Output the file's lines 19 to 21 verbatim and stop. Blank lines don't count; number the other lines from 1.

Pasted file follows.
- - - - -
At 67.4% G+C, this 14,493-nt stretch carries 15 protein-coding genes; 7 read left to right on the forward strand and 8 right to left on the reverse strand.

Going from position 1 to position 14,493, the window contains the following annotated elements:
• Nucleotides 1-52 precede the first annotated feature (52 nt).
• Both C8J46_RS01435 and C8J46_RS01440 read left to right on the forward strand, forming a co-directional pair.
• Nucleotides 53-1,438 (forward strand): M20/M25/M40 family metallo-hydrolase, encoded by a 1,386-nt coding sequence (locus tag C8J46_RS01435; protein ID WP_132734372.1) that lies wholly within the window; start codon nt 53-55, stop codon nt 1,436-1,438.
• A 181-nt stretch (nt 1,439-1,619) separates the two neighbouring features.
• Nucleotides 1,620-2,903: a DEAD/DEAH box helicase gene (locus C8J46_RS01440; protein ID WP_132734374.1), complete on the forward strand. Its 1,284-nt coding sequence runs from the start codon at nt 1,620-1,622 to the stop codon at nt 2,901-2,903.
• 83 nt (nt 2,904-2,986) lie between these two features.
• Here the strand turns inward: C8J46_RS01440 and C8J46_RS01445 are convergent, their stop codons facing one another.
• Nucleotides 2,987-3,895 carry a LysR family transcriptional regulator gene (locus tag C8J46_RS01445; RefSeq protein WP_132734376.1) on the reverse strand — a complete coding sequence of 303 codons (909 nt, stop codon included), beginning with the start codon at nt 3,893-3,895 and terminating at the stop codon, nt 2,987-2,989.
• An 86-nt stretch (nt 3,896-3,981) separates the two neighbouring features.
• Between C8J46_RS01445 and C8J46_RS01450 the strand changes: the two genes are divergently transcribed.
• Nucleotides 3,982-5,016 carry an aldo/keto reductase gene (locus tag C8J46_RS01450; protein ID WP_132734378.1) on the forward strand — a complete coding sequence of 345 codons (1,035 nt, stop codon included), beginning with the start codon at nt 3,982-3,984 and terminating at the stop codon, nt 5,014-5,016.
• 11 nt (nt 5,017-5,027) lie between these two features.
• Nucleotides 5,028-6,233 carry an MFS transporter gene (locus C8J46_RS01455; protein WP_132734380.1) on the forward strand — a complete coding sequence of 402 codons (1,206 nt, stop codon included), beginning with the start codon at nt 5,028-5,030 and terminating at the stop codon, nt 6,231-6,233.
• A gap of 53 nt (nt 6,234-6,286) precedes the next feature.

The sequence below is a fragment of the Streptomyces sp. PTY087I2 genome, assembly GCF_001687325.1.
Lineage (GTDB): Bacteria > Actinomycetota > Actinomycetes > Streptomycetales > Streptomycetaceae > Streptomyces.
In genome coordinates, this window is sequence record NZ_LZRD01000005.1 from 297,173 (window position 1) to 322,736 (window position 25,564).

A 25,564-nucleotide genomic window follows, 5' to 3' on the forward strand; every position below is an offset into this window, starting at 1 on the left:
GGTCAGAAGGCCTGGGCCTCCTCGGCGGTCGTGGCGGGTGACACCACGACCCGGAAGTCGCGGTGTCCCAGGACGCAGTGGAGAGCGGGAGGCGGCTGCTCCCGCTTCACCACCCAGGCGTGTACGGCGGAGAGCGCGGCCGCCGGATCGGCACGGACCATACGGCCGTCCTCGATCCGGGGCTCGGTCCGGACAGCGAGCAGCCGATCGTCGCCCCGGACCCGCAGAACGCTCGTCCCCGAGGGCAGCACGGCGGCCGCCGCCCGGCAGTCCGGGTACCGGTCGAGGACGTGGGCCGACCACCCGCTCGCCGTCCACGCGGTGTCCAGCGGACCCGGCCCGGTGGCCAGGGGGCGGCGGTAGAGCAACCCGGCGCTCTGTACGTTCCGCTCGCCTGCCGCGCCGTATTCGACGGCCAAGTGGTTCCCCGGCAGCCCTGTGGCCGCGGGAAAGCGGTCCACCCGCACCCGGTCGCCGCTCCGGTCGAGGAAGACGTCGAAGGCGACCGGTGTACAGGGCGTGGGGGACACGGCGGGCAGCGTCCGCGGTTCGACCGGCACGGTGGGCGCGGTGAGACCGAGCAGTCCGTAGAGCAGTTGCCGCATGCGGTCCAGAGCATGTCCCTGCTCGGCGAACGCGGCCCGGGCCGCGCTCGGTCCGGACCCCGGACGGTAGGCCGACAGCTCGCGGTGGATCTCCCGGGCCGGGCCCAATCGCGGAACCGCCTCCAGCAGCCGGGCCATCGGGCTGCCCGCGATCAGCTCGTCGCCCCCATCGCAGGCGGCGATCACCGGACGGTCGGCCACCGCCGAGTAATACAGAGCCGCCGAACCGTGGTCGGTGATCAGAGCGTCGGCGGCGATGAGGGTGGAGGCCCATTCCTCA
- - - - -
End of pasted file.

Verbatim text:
In genome coordinates, this window is sequence record NZ_LZRD01000005.1 from 297,173 (window position 1) to 322,736 (window position 25,564).

A 25,564-nucleotide genomic window follows, 5' to 3' on the forward strand; every position below is an offset into this window, starting at 1 on the left:
GGTCAGAAGGCCTGGGCCTCCTCGGCGGTCGTGGCGGGTGACACCACGACCCGGAAGTCGCGGTGTCCCAGGACGCAGTGGAGAGCGGGAGGCGGCTGCTCCCGCTTCACCACCCAGGCGTGTACGGCGGAGAGCGCGGCCGCCGGATCGGCACGGACCATACGGCCGTCCTCGATCCGGGGCTCGGTCCGGACAGCGAGCAGCCGATCGTCGCCCCGGACCCGCAGAACGCTCGTCCCCGAGGGCAGCACGGCGGCCGCCGCCCGGCAGTCCGGGTACCGGTCGAGGACGTGGGCCGACCACCCGCTCGCCGTCCACGCGGTGTCCAGCGGACCCGGCCCGGTGGCCAGGGGGCGGCGGTAGAGCAACCCGGCGCTCTGTACGTTCCGCTCGCCTGCCGCGCCGTATTCGACGGCCAAGTGGTTCCCCGGCAGCCCTGTGGCCGCGGGAAAGCGGTCCACCCGCACCCGGTCGCCGCTCCGGTCGAGGAAGACGTCGAAGGCGACCGGTGTACAGGGCGTGGGGGACACGGCGGGCAGCGTCCGCGGTTCGACCGGCACGGTGGGCGCGGTGAGACCGAGCAGTCCGTAGAGCAGTTGCCGCATGCGGTCCAGAGCATGTCCCTGCTCGGCGAACGCGGCCCGGGCCGCGCTCGGTCCGGACCCCGGACGGTAGGCCGACAGCTCGCGGTGGATCTCCCGGGCCGGGCCCAATCGCGGAACCGCCTCCAGCAGCCGGGCCATCGGGCTGCCCGCGATCAGCTCGTCGCCCCCATCGCAGGCGGCGATCACCGGACGGTCGGCCACCGCCGAGTAATACAGAGCCGCCGAACCGTGGTCGGTGATCAGAGCGTCGGCGGCGATGAGGGTGGAGGCCCATTCCTCA